Ouachita Baptist University, in conjunction with the Central Arkansas Chapter of the American Guild of Organists, will host world-renowned organist James David Christie in concert Tuesday, Oct. 15. The concert will honor former Ouachita faculty member Russell Hodges and the 25th anniversary of the installation of the Reuter Organ featured in McBeth Recital Hall. The concert will be held in McBeth, located in Ouachita’s Mabee Fine Arts Center, at 7:30 p.m., and it is free and open to the public.
Christie has preformed throughout the world in solo concerts and with symphonies and is known as one of the most talented organists of his generation. He has performed throughout Europe, Australia and North America and has served as organist for the Boston Symphony Orchestra since 1978. He also has performed and recorded with major orchestras of Koblentz, London, Paris, Stuttgart and Vienna as well as Baltimore, Boston, New York, Philadelphia, San Diego, San Francisco and Seattle.
“We are so fortunate to be able to have an artist of his caliber on our campus,” said Dr. Ouida Keck, Addie Mae Maddox Professor of Music and coordinator of OBU’s keyboard studies program. “While he has played concerts all over the world, this is his first time to play in Arkansas. It will be a rare opportunity to hear our OBU organ played by the organist for the Boston Symphony Orchestra.”
Christie will begin the concert with “La Béatitude” from Charles Piroye’s Pièces choisies, followed by “Ciaccona in C” from Bernardo Storace’s Selva di Varie Compositioni d’Intavolatura and three variations of the Dutch tune “Daphne.” He will then perform his own transcription of Antonio Vivaldi’s “Concerto in D Major, RV 93,” followed by “Contrapunctus XI à 4 (triple fugue)” from Johann Sebastian Bach’s Art of Fugue (BWV 1080). Next, Christie will present his own composition “Élégie,” the fifth movement (“Acclamations”) from Jean Langlais’ Suite Médiévale and “Sicilienne” by Erland von Koch. He will conclude the concert with “Final,” the third movement from Alexandre Guilmant’s “Sonata I in D Minor, Op. 42.”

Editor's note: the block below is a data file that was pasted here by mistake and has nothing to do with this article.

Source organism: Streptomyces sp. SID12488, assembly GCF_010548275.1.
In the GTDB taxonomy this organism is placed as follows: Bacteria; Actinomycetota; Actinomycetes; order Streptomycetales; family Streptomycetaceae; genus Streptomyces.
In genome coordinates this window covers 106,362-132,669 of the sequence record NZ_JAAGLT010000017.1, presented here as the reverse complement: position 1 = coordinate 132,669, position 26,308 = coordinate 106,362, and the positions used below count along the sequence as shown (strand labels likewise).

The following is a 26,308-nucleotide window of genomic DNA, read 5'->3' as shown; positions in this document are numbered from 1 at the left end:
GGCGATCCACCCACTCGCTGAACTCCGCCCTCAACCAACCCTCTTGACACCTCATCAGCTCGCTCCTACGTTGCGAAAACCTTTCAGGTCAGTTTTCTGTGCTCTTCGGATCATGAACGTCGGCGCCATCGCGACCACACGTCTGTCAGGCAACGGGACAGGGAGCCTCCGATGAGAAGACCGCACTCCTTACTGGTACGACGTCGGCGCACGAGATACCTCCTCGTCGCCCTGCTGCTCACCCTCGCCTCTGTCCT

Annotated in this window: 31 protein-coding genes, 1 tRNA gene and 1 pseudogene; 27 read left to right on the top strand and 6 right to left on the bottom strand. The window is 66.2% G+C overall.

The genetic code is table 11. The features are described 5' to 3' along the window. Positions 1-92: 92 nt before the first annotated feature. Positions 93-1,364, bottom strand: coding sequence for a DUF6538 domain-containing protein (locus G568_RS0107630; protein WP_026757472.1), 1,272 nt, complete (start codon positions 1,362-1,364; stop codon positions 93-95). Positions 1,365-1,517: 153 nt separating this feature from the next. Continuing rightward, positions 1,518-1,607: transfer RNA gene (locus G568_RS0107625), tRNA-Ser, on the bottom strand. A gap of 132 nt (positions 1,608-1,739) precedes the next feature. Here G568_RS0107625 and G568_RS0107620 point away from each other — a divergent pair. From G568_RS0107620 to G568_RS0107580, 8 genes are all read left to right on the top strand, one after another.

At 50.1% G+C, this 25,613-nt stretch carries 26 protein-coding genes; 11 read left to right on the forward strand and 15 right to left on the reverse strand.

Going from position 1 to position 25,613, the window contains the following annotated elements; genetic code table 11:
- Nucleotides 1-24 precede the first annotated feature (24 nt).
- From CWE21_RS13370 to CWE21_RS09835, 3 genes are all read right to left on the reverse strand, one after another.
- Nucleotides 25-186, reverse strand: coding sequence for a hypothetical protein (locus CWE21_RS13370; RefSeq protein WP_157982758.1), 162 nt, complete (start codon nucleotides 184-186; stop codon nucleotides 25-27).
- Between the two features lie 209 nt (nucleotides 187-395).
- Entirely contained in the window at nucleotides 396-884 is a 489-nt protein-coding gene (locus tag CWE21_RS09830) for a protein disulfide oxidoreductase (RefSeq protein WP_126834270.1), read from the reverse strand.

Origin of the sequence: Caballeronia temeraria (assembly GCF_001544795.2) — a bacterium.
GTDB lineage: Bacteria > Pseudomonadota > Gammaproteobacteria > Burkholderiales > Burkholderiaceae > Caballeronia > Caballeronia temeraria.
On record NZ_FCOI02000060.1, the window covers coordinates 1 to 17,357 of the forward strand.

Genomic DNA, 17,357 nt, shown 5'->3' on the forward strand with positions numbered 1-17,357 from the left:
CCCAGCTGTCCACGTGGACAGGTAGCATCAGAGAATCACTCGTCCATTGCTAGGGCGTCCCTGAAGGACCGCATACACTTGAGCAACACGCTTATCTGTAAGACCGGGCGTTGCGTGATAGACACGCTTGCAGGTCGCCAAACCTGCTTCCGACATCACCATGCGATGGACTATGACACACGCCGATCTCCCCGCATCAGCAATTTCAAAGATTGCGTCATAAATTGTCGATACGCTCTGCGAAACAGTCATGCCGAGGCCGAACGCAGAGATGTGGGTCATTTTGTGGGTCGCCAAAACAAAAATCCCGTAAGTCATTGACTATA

In addition to the concert, Christie will host a workshop Monday, Oct. 14, at 3 p.m. in McBeth Recital Hall for OBU keyboard students that is open and free to the general public. Christie will demonstrate how the organ works and also discuss the pieces he will play in his concert the following evening. Keck notes that the lecture will “help the listener appreciate his recital even more.”
One of Christie’s most significant achievements was in 1979 when he became the first American to win first place in the International Organ Competition in Bruges, Belgium. At the same competition he won the Prize of the Audience. It was the first time in the competition’s history that one organist won both awards. Christie has also been awarded an honorary Doctor of Fine Arts degree from the New England School of Law, the Outstanding Alumni Award from the New England Conservatory and numerous prizes for his recordings.
He is the founder and music director of Ensemble Abendmusik, a period instrument orchestra and chorus. He holds positions as distinguished artist in residence at the College of the Holy Cross, professor of organ at the Oberlin College Conservatory of Music and college organist at Wellesley College.
The concert will honor former Ouachita faculty member Russell Hodges, who recently retired as associate professor of music after 35 years at Ouachita. In addition to his duties teaching organ, piano, church music, music theory and general education courses, Hodges served as music librarian and was instrumental in the installation of Ouachita’s Reuter Organ.
“He was responsible for working with the Reuter Company to design the organ, and he supervised the installation of it 25 years ago,” Keck said.
For more information about the organ concert and workshop, contact Dr. Ouida Keck at firstname.lastname@example.org or (870) 245-5352.
By Kaitie Scott